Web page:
You don’t have to drive very long before you learn to adapt, anticipate, adjust. If you didn’t, you wouldn’t be reading this. And so it must be with beekeeping: you read the book, take the course, but then you have to use your brain.

Learning to fly

I don’t teach beekeeping classes. I don’t teach them because nobody would come. Nobody would come because I would be mean.

That’s right, mean. The first week, when everyone was eager to learn the parts of a hive and how to light a smoker, I would teach bee biology, reproductive cycles, and population dynamics. Next, when they thought they had enough science for a lifetime, we would move on to Varroa mites—yes, mite biology, life cycles, and population dynamics. Treating mites like an afterthought is our first beekeeping mistake.

From there we would move on to—I’m not kidding—botany: plant life cycles, plant reproduction, pollination, and the composition of nectar and pollen. This would be followed by the evolution of plant-pollinator mutualisms. Bees could not exist without flowers, so treating flowers like an afterthought is our second beekeeping mistake.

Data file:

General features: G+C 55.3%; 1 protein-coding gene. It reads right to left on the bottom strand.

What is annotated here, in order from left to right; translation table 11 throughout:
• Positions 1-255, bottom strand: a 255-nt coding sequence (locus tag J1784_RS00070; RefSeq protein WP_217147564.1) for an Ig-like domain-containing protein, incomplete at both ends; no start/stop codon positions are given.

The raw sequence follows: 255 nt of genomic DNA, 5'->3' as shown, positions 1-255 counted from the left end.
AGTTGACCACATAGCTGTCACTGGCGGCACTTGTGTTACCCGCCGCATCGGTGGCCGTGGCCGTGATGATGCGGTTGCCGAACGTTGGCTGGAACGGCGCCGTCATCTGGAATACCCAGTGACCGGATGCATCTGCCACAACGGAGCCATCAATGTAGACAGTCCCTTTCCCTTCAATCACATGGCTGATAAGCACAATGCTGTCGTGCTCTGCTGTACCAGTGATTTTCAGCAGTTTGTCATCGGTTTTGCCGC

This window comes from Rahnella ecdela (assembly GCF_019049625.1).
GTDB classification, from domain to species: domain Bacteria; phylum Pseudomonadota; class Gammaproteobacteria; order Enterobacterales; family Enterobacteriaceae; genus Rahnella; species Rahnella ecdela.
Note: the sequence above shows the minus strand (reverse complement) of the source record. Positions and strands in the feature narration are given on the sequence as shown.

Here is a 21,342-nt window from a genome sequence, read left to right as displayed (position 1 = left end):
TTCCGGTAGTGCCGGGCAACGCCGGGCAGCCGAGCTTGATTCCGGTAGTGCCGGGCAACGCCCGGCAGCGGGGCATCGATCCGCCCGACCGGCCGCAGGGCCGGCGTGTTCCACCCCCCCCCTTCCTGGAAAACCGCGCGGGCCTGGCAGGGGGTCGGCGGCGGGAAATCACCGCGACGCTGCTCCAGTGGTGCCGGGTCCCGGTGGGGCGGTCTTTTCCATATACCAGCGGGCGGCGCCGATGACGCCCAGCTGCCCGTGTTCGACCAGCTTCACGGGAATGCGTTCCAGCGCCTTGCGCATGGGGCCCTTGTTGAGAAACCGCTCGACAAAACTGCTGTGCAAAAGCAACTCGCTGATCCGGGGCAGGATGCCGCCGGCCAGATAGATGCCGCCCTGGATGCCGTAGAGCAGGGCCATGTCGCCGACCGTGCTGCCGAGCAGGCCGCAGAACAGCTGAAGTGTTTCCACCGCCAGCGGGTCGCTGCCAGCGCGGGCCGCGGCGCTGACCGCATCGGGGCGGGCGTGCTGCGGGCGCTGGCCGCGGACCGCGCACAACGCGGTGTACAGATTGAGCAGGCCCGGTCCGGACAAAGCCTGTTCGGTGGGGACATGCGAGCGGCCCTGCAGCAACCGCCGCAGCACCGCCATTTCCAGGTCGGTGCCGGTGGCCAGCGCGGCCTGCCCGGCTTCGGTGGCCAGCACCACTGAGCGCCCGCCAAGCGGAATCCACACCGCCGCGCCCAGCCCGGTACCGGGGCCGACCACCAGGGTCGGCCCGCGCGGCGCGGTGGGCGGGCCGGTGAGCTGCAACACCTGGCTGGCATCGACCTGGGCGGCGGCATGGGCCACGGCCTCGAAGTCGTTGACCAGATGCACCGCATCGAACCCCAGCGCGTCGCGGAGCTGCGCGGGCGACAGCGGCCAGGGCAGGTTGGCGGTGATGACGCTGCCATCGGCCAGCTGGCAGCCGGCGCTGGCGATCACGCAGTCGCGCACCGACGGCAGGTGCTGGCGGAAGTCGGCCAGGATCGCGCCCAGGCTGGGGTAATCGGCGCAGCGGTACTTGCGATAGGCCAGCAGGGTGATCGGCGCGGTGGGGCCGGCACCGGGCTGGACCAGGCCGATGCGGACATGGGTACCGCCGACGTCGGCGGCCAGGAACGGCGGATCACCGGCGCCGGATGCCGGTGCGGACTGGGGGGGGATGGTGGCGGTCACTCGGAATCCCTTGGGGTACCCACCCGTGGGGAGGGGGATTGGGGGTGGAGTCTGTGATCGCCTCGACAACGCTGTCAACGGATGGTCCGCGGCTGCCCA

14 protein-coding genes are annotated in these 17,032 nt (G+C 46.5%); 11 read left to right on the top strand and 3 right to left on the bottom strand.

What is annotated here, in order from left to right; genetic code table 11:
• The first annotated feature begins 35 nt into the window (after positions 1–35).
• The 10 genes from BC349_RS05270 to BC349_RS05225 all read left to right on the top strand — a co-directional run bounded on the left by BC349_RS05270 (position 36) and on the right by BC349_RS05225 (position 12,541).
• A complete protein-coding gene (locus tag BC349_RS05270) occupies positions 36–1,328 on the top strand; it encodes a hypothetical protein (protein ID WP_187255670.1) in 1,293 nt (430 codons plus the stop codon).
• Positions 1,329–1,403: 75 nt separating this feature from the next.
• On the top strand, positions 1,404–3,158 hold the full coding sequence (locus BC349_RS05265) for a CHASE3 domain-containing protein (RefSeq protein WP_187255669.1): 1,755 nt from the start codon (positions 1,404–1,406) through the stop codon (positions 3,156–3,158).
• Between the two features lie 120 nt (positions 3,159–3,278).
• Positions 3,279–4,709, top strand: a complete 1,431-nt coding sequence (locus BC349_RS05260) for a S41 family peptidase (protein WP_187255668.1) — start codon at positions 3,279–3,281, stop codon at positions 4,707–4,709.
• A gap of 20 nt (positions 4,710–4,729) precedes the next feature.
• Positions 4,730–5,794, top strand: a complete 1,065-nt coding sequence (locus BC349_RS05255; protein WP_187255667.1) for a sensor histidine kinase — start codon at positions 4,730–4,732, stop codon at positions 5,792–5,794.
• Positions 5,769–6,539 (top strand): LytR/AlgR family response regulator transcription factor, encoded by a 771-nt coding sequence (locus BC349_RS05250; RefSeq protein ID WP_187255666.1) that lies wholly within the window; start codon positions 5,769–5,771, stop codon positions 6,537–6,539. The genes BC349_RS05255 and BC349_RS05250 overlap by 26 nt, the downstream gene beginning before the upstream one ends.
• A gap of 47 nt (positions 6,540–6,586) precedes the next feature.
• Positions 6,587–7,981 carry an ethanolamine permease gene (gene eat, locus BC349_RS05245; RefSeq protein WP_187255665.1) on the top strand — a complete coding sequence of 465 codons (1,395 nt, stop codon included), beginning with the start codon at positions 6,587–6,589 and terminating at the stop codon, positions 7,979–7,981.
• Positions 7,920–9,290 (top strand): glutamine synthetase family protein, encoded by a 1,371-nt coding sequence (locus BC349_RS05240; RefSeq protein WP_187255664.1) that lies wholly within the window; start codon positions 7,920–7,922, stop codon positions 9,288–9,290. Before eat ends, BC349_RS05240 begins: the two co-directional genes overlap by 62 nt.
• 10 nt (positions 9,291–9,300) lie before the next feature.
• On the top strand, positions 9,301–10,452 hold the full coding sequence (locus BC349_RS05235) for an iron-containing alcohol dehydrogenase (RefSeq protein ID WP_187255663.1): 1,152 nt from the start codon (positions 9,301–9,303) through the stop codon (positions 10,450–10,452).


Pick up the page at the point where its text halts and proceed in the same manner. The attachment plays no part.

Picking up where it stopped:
Once you understand honey bees, Varroa mites, and flowers, all the rest of beekeeping is intuitive. You can figure out the details if you know the principles. In the same way you can intuit driving situations, you can intuit beekeeping situations. Armed with the principles, you don’t need to ask the specific gravity of sugar syrup or when to add a super: you can figure it out all by yourself. You’ve learned how to fly. Now that’s beekeeping.

Honey Bee Suite

Learning to fly is for the keepers. Photo of honey bee on everlasting pea.

A honey bee working everlasting pea. © Rusty Burlew.


  • Bee forums drive me a bit batty because everyone has a different opinion about every little detail- it’s hard for me to learn there. What you say makes sense and learning about all the aspects of nature is where the joy and fascination comes in for me. I would take your class, meanness and all.